“… while her work is being called subversive and transgressive, the truth is that many of her jokes aren’t as enlightened as they might seem,” Thériault wrote. “Take, for example, a bit where she says, ‘I used to date Hispanic guys, but now I prefer consensual!’ No matter how you parse this joke, it’s racist and awful. It’s not a smart critique of rape culture. It’s a white woman blithely saying that all Latino men are rapists.”

The predecessor in this arena who immediately springs to mind is Lisa Lampanelli, who also faced criticism for making men of color the butt of her jokes.

“How many Hispanics does it take to clean a bathroom,” Lampanelli asked during a stand-up routine. “None, ’cause that’s a n—–‘s job!”

Sure enough, someone mentioned Lampanelli to Schumer:

But that’s not entirely accurate. When Schumer hosted the MTV Movie Awards in April, she made a joke about Latinas.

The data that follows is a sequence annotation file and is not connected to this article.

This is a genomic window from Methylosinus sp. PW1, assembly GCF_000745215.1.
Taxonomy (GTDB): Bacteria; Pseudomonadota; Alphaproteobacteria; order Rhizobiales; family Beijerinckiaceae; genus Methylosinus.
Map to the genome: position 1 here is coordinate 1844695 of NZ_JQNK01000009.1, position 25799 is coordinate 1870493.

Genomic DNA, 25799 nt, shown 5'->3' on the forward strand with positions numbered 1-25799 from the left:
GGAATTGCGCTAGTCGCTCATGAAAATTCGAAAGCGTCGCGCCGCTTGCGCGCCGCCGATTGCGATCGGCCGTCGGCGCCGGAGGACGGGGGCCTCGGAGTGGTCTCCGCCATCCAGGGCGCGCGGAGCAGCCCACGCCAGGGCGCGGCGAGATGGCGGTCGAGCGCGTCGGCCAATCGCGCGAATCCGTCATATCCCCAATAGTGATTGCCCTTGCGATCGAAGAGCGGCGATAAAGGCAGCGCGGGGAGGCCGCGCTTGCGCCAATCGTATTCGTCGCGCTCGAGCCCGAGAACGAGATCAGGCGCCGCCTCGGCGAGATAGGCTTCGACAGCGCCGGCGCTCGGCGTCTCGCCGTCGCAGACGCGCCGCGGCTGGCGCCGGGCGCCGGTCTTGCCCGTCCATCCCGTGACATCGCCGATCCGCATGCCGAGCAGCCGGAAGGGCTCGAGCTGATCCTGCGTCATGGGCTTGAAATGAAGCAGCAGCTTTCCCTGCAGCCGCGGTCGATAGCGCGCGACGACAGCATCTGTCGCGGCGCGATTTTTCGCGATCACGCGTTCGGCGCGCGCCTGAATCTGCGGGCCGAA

“‘Gone Girl,’ how good was ‘Gone Girl’? Such a good movie,” Schumer said. “If you didn’t see it, it’s the story of what one crazed white woman, or all Latinas, do if you cheat on them. That’s a fact.”

Does this somehow make it better? As long as Schumer is making “Latinas be crazy amiright” jokes when she’s hosting an awards show or on “Inside Amy Schumer,” somehow they don’t count because they weren’t part of her stand-up act?

Sarah Silverman and Chelsea Handler have also faced scrutiny for similarly sophomoric race-based humor.

Silverman once tweeted a picture of herself in blackface with the caption “I’m having minstrel cramps.” Another joke, delivered with her trademark unassuming sweetness: “I used to go out with a guy who was half black who totally broke up with me because I’m a f——- loser. I just heard myself say that. I’m such a pessimist. He’s half-white.”

Handler was widely panned after tweeting for the Huffington Post during last year’s Oscars. While Sidney Poitier was onscreen, Handler tweeted, “#NelsonMandela looks great.” She also tweeted “#AngelinaJolie just filed adoption papers #lupitanyongo.” Despite the backlash, Handler stood by her tweets. If anything, Handler was perhaps guilty of trying too hard to be edgy and coming up with a blade desperately in need of a whetstone.